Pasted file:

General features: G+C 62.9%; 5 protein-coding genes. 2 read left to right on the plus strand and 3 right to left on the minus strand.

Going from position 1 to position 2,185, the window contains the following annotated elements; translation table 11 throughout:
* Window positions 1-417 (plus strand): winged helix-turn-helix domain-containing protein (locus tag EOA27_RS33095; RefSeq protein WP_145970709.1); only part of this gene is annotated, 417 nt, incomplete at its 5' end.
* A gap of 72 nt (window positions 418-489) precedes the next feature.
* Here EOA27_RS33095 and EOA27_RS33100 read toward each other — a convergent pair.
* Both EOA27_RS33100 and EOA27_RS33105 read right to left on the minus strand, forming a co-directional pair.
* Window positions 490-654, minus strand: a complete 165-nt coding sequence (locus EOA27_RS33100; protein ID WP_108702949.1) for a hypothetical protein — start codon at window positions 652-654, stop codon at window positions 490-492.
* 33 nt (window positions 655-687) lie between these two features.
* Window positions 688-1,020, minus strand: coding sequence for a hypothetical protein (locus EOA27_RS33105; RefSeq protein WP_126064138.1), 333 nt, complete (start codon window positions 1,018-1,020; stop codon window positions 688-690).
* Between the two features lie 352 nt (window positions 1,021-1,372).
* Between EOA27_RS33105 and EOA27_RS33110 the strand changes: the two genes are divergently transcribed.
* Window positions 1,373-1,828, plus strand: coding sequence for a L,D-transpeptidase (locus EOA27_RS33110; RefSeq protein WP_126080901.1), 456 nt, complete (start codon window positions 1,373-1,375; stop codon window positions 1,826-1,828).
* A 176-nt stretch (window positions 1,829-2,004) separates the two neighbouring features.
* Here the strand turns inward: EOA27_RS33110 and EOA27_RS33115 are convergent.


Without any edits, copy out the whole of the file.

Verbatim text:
General features: G+C 62.9%; 5 protein-coding genes. 2 read left to right on the plus strand and 3 right to left on the minus strand.

Going from position 1 to position 2,185, the window contains the following annotated elements; translation table 11 throughout:
* Window positions 1-417 (plus strand): winged helix-turn-helix domain-containing protein (locus tag EOA27_RS33095; RefSeq protein WP_145970709.1); only part of this gene is annotated, 417 nt, incomplete at its 5' end.
* A gap of 72 nt (window positions 418-489) precedes the next feature.
* Here EOA27_RS33095 and EOA27_RS33100 read toward each other — a convergent pair.
* Both EOA27_RS33100 and EOA27_RS33105 read right to left on the minus strand, forming a co-directional pair.
* Window positions 490-654, minus strand: a complete 165-nt coding sequence (locus EOA27_RS33100; protein ID WP_108702949.1) for a hypothetical protein — start codon at window positions 652-654, stop codon at window positions 490-492.
* 33 nt (window positions 655-687) lie between these two features.
* Window positions 688-1,020, minus strand: coding sequence for a hypothetical protein (locus EOA27_RS33105; RefSeq protein WP_126064138.1), 333 nt, complete (start codon window positions 1,018-1,020; stop codon window positions 688-690).
* Between the two features lie 352 nt (window positions 1,021-1,372).
* Between EOA27_RS33105 and EOA27_RS33110 the strand changes: the two genes are divergently transcribed.
* Window positions 1,373-1,828, plus strand: coding sequence for a L,D-transpeptidase (locus EOA27_RS33110; RefSeq protein WP_126080901.1), 456 nt, complete (start codon window positions 1,373-1,375; stop codon window positions 1,826-1,828).
* A 176-nt stretch (window positions 1,829-2,004) separates the two neighbouring features.
* Here the strand turns inward: EOA27_RS33110 and EOA27_RS33115 are convergent.